Adapted from a commencement speech given by David Foster Wallace to the 2005 graduating class at Kenyon College. Mr. Wallace, 46, died last Friday.

In this too long for my taste article, Wallace makes a great observation and then a great point. His observation:

“At some point work involves boredom, routine and petty frustration”

Yes, no matter your job or the company you work for some of your days will be blah. (Not when you should call a recruiter BTW) The challenge is in keeping in touch with the things in your life that balance it out so that these “blah” days don’t cramp your ability to perform at a high level.

I think this is what attracts so many to social media during the work day. Facebook, Google + , Twitter, etcetera are filled with the stories of what matters. Babies, weddings, funerals, pets, vacations, new…cars, boats, rings, girl/boy friends, if it is fun and makes someone happy you are sure to find it posted!

Top performers surround themselves with little reminders of what motivates, excites, inspires them outside of work. It is these little reminders that keep us sane. It may be a photo, a trinket from a trip, framed tickets from the big game, or a trophy or award, but the reminder of who you are past your job needs to be with you at all times.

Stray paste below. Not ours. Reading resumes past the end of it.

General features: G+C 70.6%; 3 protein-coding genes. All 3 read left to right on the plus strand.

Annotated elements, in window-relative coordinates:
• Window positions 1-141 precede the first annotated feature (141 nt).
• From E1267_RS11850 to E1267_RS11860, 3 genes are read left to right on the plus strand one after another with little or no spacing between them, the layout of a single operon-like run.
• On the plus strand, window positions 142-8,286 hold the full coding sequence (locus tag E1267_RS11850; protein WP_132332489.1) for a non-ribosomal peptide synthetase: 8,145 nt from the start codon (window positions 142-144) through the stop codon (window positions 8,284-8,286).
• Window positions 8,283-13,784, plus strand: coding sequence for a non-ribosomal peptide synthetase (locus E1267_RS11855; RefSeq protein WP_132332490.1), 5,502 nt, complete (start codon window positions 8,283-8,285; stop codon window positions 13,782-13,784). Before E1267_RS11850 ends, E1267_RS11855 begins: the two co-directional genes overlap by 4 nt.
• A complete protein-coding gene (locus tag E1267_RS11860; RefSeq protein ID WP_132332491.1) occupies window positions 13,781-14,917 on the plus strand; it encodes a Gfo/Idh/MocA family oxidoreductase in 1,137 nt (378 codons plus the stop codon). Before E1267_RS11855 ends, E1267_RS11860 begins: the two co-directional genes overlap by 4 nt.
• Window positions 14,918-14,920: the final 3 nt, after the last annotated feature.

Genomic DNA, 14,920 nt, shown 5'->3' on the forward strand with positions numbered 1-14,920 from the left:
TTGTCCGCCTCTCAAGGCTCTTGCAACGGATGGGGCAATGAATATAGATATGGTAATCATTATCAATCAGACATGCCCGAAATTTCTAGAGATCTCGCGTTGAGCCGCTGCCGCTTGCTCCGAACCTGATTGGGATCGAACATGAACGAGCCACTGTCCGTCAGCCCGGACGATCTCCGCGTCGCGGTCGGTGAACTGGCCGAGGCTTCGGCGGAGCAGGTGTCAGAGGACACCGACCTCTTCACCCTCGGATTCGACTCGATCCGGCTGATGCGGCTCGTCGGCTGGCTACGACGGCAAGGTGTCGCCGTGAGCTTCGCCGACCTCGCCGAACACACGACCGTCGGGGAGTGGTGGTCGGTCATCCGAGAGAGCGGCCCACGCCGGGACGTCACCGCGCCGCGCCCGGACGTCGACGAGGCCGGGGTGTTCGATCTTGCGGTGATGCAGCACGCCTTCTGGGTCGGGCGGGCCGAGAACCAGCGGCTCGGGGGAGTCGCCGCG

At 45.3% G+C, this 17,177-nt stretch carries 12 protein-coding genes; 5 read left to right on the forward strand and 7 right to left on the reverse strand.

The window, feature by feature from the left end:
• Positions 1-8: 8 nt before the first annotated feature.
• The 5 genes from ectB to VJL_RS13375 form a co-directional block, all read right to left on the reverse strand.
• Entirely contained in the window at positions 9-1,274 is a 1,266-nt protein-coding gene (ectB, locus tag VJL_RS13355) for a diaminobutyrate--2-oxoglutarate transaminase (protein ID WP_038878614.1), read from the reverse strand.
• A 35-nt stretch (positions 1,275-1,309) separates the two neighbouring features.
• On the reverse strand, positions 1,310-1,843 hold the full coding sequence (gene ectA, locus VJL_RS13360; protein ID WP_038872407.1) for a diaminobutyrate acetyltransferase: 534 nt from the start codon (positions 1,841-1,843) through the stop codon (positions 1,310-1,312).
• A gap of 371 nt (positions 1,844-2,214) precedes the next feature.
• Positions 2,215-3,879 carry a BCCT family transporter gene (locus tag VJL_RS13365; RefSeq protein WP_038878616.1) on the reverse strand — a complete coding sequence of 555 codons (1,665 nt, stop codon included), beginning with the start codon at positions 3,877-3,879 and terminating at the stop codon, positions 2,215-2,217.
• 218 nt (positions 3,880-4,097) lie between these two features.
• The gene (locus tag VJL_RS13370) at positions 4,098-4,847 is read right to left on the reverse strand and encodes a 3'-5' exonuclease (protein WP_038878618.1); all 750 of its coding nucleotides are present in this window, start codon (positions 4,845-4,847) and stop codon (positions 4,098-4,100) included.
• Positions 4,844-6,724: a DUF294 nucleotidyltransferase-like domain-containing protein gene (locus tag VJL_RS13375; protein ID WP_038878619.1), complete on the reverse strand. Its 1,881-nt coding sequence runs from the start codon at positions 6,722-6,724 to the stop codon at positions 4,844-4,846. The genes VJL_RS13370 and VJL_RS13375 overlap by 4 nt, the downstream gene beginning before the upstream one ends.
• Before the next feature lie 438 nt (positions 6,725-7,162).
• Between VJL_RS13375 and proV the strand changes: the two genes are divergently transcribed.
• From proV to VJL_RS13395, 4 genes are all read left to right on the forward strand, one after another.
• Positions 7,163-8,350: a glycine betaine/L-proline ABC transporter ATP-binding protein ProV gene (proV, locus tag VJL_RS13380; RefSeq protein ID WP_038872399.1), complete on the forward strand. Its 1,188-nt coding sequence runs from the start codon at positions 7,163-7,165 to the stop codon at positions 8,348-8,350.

Wallace last point was a great one.

“It is unimaginably hard to do this, to stay conscious and alive, day in and day out”

Is there room on your desk for what makes you happy? Yes? Good job! No? Clean out that in box and make some room, it will be good for you!


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The Age of Melancholy?

Picture 954Have you ever realized that when you reach your birthday, lets say 50, that you have actually started your 51st year. Yep, I can thank my dad for that sobering realization. When you hit your birthday you are celebrating the anniversary of that year.